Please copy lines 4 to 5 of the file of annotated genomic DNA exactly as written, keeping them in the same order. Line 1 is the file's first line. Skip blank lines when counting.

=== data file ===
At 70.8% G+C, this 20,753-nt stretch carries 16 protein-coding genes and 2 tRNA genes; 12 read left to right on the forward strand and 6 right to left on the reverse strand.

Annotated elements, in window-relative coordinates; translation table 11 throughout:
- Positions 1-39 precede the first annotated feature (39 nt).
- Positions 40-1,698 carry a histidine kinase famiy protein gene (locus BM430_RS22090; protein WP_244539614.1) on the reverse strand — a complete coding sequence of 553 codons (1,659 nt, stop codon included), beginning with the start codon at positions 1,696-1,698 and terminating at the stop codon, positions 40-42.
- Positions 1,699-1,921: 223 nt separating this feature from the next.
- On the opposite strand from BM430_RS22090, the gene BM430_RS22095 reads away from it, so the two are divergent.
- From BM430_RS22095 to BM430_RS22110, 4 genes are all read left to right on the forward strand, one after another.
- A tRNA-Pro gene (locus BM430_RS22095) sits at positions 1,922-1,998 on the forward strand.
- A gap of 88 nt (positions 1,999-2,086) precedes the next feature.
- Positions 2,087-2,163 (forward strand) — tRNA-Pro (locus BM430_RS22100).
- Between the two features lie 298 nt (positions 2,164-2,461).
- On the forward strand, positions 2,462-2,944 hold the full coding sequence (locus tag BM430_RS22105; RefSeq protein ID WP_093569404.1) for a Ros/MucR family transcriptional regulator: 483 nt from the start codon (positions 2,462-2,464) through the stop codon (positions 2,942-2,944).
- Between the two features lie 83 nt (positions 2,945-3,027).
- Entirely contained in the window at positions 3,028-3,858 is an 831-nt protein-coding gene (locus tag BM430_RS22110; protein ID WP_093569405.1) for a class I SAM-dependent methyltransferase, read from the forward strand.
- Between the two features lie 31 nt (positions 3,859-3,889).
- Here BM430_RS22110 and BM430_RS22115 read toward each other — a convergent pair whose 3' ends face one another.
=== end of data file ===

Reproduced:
- Positions 40-1,698 carry a histidine kinase famiy protein gene (locus BM430_RS22090; protein WP_244539614.1) on the reverse strand — a complete coding sequence of 553 codons (1,659 nt, stop codon included), beginning with the start codon at positions 1,696-1,698 and terminating at the stop codon, positions 40-42.
- Positions 1,699-1,921: 223 nt separating this feature from the next.